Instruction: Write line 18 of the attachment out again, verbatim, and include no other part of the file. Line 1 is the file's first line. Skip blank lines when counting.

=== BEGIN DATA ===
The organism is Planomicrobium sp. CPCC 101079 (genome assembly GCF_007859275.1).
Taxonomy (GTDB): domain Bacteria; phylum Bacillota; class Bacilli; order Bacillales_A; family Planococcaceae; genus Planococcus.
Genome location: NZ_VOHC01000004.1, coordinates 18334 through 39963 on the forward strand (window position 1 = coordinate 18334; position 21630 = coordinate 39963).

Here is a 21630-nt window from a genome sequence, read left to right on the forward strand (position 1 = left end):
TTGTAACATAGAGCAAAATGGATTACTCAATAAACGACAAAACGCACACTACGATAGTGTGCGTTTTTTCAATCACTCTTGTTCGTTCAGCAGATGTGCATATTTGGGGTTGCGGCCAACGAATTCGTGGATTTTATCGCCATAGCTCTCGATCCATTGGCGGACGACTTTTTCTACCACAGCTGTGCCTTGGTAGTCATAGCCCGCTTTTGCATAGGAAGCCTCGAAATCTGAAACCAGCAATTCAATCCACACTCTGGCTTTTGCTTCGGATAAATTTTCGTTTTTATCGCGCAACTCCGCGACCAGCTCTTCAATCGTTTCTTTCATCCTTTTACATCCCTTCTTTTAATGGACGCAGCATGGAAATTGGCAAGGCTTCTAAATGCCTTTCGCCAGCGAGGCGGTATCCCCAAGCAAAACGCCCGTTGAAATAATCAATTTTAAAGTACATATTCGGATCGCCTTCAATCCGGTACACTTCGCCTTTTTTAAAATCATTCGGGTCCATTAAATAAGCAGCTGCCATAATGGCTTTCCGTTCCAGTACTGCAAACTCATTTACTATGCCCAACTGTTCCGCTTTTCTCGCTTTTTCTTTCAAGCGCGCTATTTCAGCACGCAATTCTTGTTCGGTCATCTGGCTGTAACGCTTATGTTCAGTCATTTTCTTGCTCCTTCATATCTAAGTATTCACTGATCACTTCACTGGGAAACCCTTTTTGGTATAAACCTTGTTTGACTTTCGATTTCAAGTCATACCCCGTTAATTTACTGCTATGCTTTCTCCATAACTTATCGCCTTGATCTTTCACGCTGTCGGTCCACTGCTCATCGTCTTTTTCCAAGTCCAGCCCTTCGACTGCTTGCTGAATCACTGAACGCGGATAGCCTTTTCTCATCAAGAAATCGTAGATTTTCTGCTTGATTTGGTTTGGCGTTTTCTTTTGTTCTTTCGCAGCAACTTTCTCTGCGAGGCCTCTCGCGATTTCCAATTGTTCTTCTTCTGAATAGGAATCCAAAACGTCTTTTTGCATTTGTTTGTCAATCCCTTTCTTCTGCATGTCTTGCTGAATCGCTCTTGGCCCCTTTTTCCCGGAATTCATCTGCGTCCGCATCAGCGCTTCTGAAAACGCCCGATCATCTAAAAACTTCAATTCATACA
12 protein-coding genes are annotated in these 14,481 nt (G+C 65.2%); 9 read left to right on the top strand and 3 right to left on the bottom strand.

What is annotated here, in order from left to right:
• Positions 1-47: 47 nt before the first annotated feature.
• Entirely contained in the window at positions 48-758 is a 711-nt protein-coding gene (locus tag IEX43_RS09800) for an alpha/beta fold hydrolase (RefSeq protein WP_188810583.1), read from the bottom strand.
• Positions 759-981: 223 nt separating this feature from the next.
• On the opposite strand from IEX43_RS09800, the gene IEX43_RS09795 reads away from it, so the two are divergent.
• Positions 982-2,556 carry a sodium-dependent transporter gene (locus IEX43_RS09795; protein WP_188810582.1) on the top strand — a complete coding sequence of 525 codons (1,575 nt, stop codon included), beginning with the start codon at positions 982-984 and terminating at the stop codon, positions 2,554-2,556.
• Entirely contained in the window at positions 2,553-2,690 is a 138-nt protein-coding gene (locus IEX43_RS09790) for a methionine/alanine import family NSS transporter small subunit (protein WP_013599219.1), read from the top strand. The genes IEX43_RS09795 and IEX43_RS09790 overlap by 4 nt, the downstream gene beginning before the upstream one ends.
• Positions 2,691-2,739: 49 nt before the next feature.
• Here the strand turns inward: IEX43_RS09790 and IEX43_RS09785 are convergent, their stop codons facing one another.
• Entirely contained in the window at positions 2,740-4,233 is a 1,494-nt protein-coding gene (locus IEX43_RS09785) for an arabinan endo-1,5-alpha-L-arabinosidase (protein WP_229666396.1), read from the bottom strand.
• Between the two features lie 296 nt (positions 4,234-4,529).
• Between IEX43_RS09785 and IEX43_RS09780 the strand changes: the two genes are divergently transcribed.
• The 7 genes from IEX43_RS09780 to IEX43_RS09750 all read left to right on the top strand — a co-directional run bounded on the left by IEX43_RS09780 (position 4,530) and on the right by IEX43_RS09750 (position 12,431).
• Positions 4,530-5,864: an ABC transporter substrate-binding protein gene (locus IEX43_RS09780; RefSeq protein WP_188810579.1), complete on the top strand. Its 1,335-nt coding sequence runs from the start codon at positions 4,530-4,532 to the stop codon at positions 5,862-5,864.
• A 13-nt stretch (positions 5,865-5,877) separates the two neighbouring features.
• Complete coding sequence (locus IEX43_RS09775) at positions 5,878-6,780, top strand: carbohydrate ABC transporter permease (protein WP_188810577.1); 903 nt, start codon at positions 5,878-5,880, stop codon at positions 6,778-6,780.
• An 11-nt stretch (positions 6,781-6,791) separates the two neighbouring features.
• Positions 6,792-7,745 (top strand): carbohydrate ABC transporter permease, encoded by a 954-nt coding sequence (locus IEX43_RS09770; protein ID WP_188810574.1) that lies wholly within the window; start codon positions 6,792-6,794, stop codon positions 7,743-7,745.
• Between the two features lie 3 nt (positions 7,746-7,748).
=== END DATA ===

• Between IEX43_RS09785 and IEX43_RS09780 the strand changes: the two genes are divergently transcribed.